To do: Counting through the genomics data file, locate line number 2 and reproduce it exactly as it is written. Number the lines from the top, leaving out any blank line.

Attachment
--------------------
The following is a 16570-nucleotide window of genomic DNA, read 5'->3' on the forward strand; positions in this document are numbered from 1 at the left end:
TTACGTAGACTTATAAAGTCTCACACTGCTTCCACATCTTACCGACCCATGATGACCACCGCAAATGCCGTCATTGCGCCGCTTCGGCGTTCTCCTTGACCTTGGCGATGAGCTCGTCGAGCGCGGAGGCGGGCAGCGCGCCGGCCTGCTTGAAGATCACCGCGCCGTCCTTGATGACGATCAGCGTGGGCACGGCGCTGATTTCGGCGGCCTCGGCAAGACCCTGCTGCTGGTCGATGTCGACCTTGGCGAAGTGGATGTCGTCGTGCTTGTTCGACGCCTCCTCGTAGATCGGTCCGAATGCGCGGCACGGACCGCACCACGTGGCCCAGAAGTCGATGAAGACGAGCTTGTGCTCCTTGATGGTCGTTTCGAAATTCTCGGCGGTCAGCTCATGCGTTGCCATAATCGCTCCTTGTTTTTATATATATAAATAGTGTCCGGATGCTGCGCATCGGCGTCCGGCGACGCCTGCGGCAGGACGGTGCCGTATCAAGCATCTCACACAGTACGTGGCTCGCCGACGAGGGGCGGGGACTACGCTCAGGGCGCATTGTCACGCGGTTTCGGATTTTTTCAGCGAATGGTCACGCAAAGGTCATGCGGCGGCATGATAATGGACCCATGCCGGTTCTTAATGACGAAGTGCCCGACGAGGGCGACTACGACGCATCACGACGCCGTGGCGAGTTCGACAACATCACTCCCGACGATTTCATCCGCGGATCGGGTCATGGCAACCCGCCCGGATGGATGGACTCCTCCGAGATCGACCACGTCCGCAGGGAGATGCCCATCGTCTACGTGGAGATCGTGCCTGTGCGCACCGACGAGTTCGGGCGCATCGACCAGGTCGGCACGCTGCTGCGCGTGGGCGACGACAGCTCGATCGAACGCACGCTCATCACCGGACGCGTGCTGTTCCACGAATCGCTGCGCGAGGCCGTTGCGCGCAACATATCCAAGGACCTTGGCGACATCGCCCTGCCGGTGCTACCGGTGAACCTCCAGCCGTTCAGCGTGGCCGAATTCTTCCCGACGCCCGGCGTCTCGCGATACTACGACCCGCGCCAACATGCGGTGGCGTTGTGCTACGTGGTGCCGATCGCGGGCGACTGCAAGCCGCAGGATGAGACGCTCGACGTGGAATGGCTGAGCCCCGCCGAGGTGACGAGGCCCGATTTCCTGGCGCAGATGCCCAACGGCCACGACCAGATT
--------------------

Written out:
TTACGTAGACTTATAAAGTCTCACACTGCTTCCACATCTTACCGACCCATGATGACCACCGCAAATGCCGTCATTGCGCCGCTTCGGCGTTCTCCTTGACCTTGGCGATGAGCTCGTCGAGCGCGGAGGCGGGCAGCGCGCCGGCCTGCTTGAAGATCACCGCGCCGTCCTTGATGACGATCAGCGTGGGCACGGCGCTGATTTCGGCGGCCTCGGCAAGACCCTGCTGCTGGTCGATGTCGACCTTGGCGAAGTGGATGTCGTCGTGCTTGTTCGACGCCTCCTCGTAGATCGGTCCGAATGCGCGGCACGGACCGCACCACGTGGCCCAGAAGTCGATGAAGACGAGCTTGTGCTCCTTGATGGTCGTTTCGAAATTCTCGGCGGTCAGCTCATGCGTTGCCATAATCGCTCCTTGTTTTTATATATATAAATAGTGTCCGGATGCTGCGCATCGGCGTCCGGCGACGCCTGCGGCAGGACGGTGCCGTATCAAGCATCTCACACAGTACGTGGCTCGCCGACGAGGGGCGGGGACTACGCTCAGGGCGCATTGTCACGCGGTTTCGGATTTTTTCAGCGAATGGTCACGCAAAGGTCATGCGGCGGCATGATAATGGACCCATGCCGGTTCTTAATGACGAAGTGCCCGACGAGGGCGACTACGACGCATCACGACGCCGTGGCGAGTTCGACAACATCACTCCCGACGATTTCATCCGCGGATCGGGTCATGGCAACCCGCCCGGATGGATGGACTCCTCCGAGATCGACCACGTCCGCAGGGAGATGCCCATCGTCTACGTGGAGATCGTGCCTGTGCGCACCGACGAGTTCGGGCGCATCGACCAGGTCGGCACGCTGCTGCGCGTGGGCGACGACAGCTCGATCGAACGCACGCTCATCACCGGACGCGTGCTGTTCCACGAATCGCTGCGCGAGGCCGTTGCGCGCAACATATCCAAGGACCTTGGCGACATCGCCCTGCCGGTGCTACCGGTGAACCTCCAGCCGTTCAGCGTGGCCGAATTCTTCCCGACGCCCGGCGTCTCGCGATACTACGACCCGCGCCAACATGCGGTGGCGTTGTGCTACGTGGTGCCGATCGCGGGCGACTGCAAGCCGCAGGATGAGACGCTCGACGTGGAATGGCTGAGCCCCGCCGAGGTGACGAGGCCCGATTTCCTGGCGCAGATGCCCAACGGCCACGACCAGATT